It’s a change from a time when the fall season used to be marketed as a block, with the network trying to get you to watch almost everything on the slate. Fall seasons often had a theme or a slogan: In the fall of 1978, CBS tried to shed its conservative image by marketing its sexy new lineup—consisting mostly of flop shows about attractive female reporters and airline hostesses—with the slogan, “Turn us on, we’ll turn you on.” The slogan failed miserably, but at least everyone knew what the network was selling.

Today, many people don’t even know what network a show is on and, in the era of services such as Netflix and Shomi, not to mention illegal downloading, many may never watch it on a television set. That makes it much harder for a show to be swept along to success by the fall promotion. Fall seasons of the past sometimes produced “sleeper” hits, such as CSI, which became a big success in 2000, even though CBS was expecting another show (The Fugitive) to break out. Today, if a network can’t put a huge amount of promotion behind a particular show, most viewers might never even hear of it, let alone see it.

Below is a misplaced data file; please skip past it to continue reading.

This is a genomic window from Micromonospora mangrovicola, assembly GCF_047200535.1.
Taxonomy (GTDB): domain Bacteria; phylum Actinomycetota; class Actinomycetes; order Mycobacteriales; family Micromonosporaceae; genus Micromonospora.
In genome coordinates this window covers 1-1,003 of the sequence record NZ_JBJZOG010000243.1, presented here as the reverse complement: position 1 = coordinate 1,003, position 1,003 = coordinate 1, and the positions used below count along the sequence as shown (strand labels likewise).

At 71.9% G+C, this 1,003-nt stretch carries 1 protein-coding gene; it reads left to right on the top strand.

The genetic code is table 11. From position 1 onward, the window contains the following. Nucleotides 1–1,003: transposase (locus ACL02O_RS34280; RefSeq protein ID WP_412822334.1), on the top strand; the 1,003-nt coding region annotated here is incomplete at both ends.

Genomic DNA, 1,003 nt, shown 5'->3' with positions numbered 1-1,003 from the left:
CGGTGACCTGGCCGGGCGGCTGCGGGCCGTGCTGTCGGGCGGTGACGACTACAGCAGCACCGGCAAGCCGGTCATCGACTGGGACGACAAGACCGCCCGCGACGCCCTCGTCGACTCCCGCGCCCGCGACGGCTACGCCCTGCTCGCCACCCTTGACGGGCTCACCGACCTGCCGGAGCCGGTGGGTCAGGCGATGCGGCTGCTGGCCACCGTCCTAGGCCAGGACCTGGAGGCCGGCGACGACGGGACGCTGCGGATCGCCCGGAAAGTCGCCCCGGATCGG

That also helps explain to why so many of the fall shows you’re seeing are based on pre-sold ideas and brands. Fox television co-CEO Dana Walden told Adweek networks “have to look at every possible opportunity to do something that makes a show stand out for a consumer who’s being spoken to by many, many different companies,” which explains why Fox’s big, new drama is based on the Steven Spielberg movie Minority Report, while NBC is reviving Heroes and ABC has a new show starring the Muppets. These shows come pre-promoted, and critics have an idea of what to expect from them. Trying out a new or unusual show in the fall might be too much of a risk for a broadcast network today.